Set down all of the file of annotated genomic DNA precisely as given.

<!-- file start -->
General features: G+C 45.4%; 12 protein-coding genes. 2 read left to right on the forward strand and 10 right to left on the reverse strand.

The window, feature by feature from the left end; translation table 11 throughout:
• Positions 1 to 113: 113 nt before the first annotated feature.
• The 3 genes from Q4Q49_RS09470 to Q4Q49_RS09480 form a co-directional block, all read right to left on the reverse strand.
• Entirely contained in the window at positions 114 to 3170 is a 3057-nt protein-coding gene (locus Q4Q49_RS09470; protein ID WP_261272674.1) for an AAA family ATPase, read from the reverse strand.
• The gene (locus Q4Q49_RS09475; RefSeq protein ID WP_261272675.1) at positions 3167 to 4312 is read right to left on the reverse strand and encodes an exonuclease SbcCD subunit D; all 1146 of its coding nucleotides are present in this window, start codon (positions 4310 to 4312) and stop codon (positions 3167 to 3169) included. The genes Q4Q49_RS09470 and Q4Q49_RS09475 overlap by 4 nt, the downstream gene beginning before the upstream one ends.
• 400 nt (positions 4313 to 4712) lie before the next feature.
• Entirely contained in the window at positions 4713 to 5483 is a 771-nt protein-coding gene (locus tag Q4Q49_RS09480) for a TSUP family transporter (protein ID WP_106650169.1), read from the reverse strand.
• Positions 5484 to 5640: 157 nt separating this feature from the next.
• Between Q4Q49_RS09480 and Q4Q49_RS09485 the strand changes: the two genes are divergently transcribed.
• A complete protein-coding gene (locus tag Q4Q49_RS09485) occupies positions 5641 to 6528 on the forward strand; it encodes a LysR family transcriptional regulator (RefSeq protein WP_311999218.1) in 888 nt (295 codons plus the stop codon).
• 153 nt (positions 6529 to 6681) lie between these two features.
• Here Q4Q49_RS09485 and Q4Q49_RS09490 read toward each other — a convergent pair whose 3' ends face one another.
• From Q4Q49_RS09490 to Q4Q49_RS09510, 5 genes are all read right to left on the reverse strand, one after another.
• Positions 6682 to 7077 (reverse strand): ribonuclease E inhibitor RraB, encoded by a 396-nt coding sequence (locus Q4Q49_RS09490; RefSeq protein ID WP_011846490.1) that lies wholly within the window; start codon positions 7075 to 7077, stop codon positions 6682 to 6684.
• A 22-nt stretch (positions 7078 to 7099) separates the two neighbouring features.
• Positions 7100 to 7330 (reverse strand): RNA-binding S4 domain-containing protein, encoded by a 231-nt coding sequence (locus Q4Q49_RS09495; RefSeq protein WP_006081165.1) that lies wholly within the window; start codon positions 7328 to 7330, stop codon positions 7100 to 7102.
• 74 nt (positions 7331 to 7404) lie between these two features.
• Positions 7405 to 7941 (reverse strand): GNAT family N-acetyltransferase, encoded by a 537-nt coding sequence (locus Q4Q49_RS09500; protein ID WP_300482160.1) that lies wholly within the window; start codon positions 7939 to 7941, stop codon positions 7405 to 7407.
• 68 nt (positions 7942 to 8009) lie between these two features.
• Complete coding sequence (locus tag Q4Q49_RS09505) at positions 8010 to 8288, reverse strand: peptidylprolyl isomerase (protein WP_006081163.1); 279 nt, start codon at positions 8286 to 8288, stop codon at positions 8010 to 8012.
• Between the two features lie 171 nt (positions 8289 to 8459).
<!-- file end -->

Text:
General features: G+C 45.4%; 12 protein-coding genes. 2 read left to right on the forward strand and 10 right to left on the reverse strand.

The window, feature by feature from the left end; translation table 11 throughout:
• Positions 1 to 113: 113 nt before the first annotated feature.
• The 3 genes from Q4Q49_RS09470 to Q4Q49_RS09480 form a co-directional block, all read right to left on the reverse strand.
• Entirely contained in the window at positions 114 to 3170 is a 3057-nt protein-coding gene (locus Q4Q49_RS09470; protein ID WP_261272674.1) for an AAA family ATPase, read from the reverse strand.
• The gene (locus Q4Q49_RS09475; RefSeq protein ID WP_261272675.1) at positions 3167 to 4312 is read right to left on the reverse strand and encodes an exonuclease SbcCD subunit D; all 1146 of its coding nucleotides are present in this window, start codon (positions 4310 to 4312) and stop codon (positions 3167 to 3169) included. The genes Q4Q49_RS09470 and Q4Q49_RS09475 overlap by 4 nt, the downstream gene beginning before the upstream one ends.
• 400 nt (positions 4313 to 4712) lie before the next feature.
• Entirely contained in the window at positions 4713 to 5483 is a 771-nt protein-coding gene (locus tag Q4Q49_RS09480) for a TSUP family transporter (protein ID WP_106650169.1), read from the reverse strand.
• Positions 5484 to 5640: 157 nt separating this feature from the next.
• Between Q4Q49_RS09480 and Q4Q49_RS09485 the strand changes: the two genes are divergently transcribed.
• A complete protein-coding gene (locus tag Q4Q49_RS09485) occupies positions 5641 to 6528 on the forward strand; it encodes a LysR family transcriptional regulator (RefSeq protein WP_311999218.1) in 888 nt (295 codons plus the stop codon).
• 153 nt (positions 6529 to 6681) lie between these two features.
• Here Q4Q49_RS09485 and Q4Q49_RS09490 read toward each other — a convergent pair whose 3' ends face one another.
• From Q4Q49_RS09490 to Q4Q49_RS09510, 5 genes are all read right to left on the reverse strand, one after another.
• Positions 6682 to 7077 (reverse strand): ribonuclease E inhibitor RraB, encoded by a 396-nt coding sequence (locus Q4Q49_RS09490; RefSeq protein ID WP_011846490.1) that lies wholly within the window; start codon positions 7075 to 7077, stop codon positions 6682 to 6684.
• A 22-nt stretch (positions 7078 to 7099) separates the two neighbouring features.
• Positions 7100 to 7330 (reverse strand): RNA-binding S4 domain-containing protein, encoded by a 231-nt coding sequence (locus Q4Q49_RS09495; RefSeq protein WP_006081165.1) that lies wholly within the window; start codon positions 7328 to 7330, stop codon positions 7100 to 7102.
• 74 nt (positions 7331 to 7404) lie between these two features.
• Positions 7405 to 7941 (reverse strand): GNAT family N-acetyltransferase, encoded by a 537-nt coding sequence (locus Q4Q49_RS09500; protein ID WP_300482160.1) that lies wholly within the window; start codon positions 7939 to 7941, stop codon positions 7405 to 7407.
• 68 nt (positions 7942 to 8009) lie between these two features.
• Complete coding sequence (locus tag Q4Q49_RS09505) at positions 8010 to 8288, reverse strand: peptidylprolyl isomerase (protein WP_006081163.1); 279 nt, start codon at positions 8286 to 8288, stop codon at positions 8010 to 8012.
• Between the two features lie 171 nt (positions 8289 to 8459).